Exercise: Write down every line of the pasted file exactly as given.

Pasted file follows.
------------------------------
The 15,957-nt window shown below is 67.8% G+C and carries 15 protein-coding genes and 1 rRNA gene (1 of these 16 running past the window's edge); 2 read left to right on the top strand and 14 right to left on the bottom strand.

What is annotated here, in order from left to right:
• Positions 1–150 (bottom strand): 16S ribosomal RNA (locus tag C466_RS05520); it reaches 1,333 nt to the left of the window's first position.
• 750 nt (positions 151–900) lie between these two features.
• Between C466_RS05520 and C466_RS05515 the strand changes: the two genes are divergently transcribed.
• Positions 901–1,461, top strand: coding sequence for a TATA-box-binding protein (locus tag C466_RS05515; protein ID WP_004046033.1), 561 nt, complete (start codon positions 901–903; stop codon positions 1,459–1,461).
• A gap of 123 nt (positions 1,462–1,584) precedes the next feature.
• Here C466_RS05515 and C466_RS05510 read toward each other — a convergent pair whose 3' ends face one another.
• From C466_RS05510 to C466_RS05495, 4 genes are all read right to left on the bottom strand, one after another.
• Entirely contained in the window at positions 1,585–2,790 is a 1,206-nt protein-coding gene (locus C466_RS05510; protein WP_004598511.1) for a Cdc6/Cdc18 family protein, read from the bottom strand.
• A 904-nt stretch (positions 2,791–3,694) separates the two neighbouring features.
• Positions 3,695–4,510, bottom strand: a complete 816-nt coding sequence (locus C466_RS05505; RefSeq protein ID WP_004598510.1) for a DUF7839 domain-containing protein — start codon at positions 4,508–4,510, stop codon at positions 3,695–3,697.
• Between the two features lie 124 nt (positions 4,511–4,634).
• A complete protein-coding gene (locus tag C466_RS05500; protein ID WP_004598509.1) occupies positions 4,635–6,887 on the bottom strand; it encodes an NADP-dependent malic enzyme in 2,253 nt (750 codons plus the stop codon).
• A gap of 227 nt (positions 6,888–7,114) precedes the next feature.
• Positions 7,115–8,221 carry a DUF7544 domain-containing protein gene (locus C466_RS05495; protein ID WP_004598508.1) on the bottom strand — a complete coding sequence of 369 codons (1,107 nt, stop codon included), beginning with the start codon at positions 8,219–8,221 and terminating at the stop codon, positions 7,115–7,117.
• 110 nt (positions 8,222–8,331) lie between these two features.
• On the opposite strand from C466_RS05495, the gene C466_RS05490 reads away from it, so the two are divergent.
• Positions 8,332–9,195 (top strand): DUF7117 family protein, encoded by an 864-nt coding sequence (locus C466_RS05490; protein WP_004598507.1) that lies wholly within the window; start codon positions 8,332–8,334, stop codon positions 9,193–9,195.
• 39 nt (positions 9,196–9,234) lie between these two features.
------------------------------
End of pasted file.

The 15,957-nt window shown below is 67.8% G+C and carries 15 protein-coding genes and 1 rRNA gene (1 of these 16 running past the window's edge); 2 read left to right on the top strand and 14 right to left on the bottom strand.

What is annotated here, in order from left to right:
• Positions 1–150 (bottom strand): 16S ribosomal RNA (locus tag C466_RS05520); it reaches 1,333 nt to the left of the window's first position.
• 750 nt (positions 151–900) lie between these two features.
• Between C466_RS05520 and C466_RS05515 the strand changes: the two genes are divergently transcribed.
• Positions 901–1,461, top strand: coding sequence for a TATA-box-binding protein (locus tag C466_RS05515; protein ID WP_004046033.1), 561 nt, complete (start codon positions 901–903; stop codon positions 1,459–1,461).
• A gap of 123 nt (positions 1,462–1,584) precedes the next feature.
• Here C466_RS05515 and C466_RS05510 read toward each other — a convergent pair whose 3' ends face one another.
• From C466_RS05510 to C466_RS05495, 4 genes are all read right to left on the bottom strand, one after another.
• Entirely contained in the window at positions 1,585–2,790 is a 1,206-nt protein-coding gene (locus C466_RS05510; protein WP_004598511.1) for a Cdc6/Cdc18 family protein, read from the bottom strand.
• A 904-nt stretch (positions 2,791–3,694) separates the two neighbouring features.
• Positions 3,695–4,510, bottom strand: a complete 816-nt coding sequence (locus C466_RS05505; RefSeq protein ID WP_004598510.1) for a DUF7839 domain-containing protein — start codon at positions 4,508–4,510, stop codon at positions 3,695–3,697.
• Between the two features lie 124 nt (positions 4,511–4,634).
• A complete protein-coding gene (locus tag C466_RS05500; protein ID WP_004598509.1) occupies positions 4,635–6,887 on the bottom strand; it encodes an NADP-dependent malic enzyme in 2,253 nt (750 codons plus the stop codon).
• A gap of 227 nt (positions 6,888–7,114) precedes the next feature.
• Positions 7,115–8,221 carry a DUF7544 domain-containing protein gene (locus C466_RS05495; protein ID WP_004598508.1) on the bottom strand — a complete coding sequence of 369 codons (1,107 nt, stop codon included), beginning with the start codon at positions 8,219–8,221 and terminating at the stop codon, positions 7,115–7,117.
• 110 nt (positions 8,222–8,331) lie between these two features.
• On the opposite strand from C466_RS05495, the gene C466_RS05490 reads away from it, so the two are divergent.
• Positions 8,332–9,195 (top strand): DUF7117 family protein, encoded by an 864-nt coding sequence (locus C466_RS05490; protein WP_004598507.1) that lies wholly within the window; start codon positions 8,332–8,334, stop codon positions 9,193–9,195.
• 39 nt (positions 9,196–9,234) lie between these two features.